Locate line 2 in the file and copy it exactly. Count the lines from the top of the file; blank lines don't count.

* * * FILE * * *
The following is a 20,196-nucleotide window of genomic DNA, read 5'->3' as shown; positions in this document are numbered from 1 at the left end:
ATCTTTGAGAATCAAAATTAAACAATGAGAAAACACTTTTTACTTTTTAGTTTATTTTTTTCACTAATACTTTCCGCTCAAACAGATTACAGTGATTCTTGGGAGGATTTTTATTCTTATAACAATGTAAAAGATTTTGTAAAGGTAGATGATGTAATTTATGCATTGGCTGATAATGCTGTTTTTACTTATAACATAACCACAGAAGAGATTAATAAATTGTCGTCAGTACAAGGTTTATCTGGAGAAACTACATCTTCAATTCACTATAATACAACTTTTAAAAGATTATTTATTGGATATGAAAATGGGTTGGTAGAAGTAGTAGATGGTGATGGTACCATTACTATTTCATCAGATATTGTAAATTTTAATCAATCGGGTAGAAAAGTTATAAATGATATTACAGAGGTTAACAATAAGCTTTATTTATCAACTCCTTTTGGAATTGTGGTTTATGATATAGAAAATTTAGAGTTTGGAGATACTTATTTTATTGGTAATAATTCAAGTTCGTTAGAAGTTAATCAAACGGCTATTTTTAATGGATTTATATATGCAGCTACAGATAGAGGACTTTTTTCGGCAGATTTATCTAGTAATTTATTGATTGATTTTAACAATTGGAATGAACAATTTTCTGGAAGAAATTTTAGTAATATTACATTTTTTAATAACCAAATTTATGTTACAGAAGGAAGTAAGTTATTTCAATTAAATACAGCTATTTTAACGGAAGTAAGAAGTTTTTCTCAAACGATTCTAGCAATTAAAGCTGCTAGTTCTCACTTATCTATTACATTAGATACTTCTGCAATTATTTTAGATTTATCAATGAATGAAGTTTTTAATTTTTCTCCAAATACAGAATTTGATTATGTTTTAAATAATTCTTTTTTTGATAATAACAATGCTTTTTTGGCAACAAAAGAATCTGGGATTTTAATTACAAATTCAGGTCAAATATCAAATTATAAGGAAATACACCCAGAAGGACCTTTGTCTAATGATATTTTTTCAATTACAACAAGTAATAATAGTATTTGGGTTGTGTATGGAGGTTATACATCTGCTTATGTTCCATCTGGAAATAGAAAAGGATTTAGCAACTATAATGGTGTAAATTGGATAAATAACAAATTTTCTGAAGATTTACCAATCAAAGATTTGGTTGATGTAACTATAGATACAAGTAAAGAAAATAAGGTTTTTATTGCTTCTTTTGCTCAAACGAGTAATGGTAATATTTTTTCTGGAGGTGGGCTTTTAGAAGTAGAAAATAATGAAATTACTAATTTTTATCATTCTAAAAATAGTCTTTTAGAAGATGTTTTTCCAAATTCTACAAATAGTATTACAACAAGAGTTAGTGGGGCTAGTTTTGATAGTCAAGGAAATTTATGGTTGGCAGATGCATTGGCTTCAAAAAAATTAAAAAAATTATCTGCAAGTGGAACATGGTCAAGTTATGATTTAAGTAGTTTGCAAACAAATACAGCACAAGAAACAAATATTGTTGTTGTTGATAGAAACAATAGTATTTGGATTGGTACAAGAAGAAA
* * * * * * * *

ATCTTTGAGAATCAAAATTAAACAATGAGAAAACACTTTTTACTTTTTAGTTTATTTTTTTCACTAATACTTTCCGCTCAAACAGATTACAGTGATTCTTGGGAGGATTTTTATTCTTATAACAATGTAAAAGATTTTGTAAAGGTAGATGATGTAATTTATGCATTGGCTGATAATGCTGTTTTTACTTATAACATAACCACAGAAGAGATTAATAAATTGTCGTCAGTACAAGGTTTATCTGGAGAAACTACATCTTCAATTCACTATAATACAACTTTTAAAAGATTATTTATTGGATATGAAAATGGGTTGGTAGAAGTAGTAGATGGTGATGGTACCATTACTATTTCATCAGATATTGTAAATTTTAATCAATCGGGTAGAAAAGTTATAAATGATATTACAGAGGTTAACAATAAGCTTTATTTATCAACTCCTTTTGGAATTGTGGTTTATGATATAGAAAATTTAGAGTTTGGAGATACTTATTTTATTGGTAATAATTCAAGTTCGTTAGAAGTTAATCAAACGGCTATTTTTAATGGATTTATATATGCAGCTACAGATAGAGGACTTTTTTCGGCAGATTTATCTAGTAATTTATTGATTGATTTTAACAATTGGAATGAACAATTTTCTGGAAGAAATTTTAGTAATATTACATTTTTTAATAACCAAATTTATGTTACAGAAGGAAGTAAGTTATTTCAATTAAATACAGCTATTTTAACGGAAGTAAGAAGTTTTTCTCAAACGATTCTAGCAATTAAAGCTGCTAGTTCTCACTTATCTATTACATTAGATACTTCTGCAATTATTTTAGATTTATCAATGAATGAAGTTTTTAATTTTTCTCCAAATACAGAATTTGATTATGTTTTAAATAATTCTTTTTTTGATAATAACAATGCTTTTTTGGCAACAAAAGAATCTGGGATTTTAATTACAAATTCAGGTCAAATATCAAATTATAAGGAAATACACCCAGAAGGACCTTTGTCTAATGATATTTTTTCAATTACAACAAGTAATAATAGTATTTGGGTTGTGTATGGAGGTTATACATCTGCTTATGTTCCATCTGGAAATAGAAAAGGATTTAGCAACTATAATGGTGTAAATTGGATAAATAACAAATTTTCTGAAGATTTACCAATCAAAGATTTGGTTGATGTAACTATAGATACAAGTAAAGAAAATAAGGTTTTTATTGCTTCTTTTGCTCAAACGAGTAATGGTAATATTTTTTCTGGAGGTGGGCTTTTAGAAGTAGAAAATAATGAAATTACTAATTTTTATCATTCTAAAAATAGTCTTTTAGAAGATGTTTTTCCAAATTCTACAAATAGTATTACAACAAGAGTTAGTGGGGCTAGTTTTGATAGTCAAGGAAATTTATGGTTGGCAGATGCATTGGCTTCAAAAAAATTAAAAAAATTATCTGCAAGTGGAACATGGTCAAGTTATGATTTAAGTAGTTTGCAAACAAATACAGCACAAGAAACAAATATTGTTGTTGTTGATAGAAACAATAGTATTTGGATTGGTACAAGAAGAAA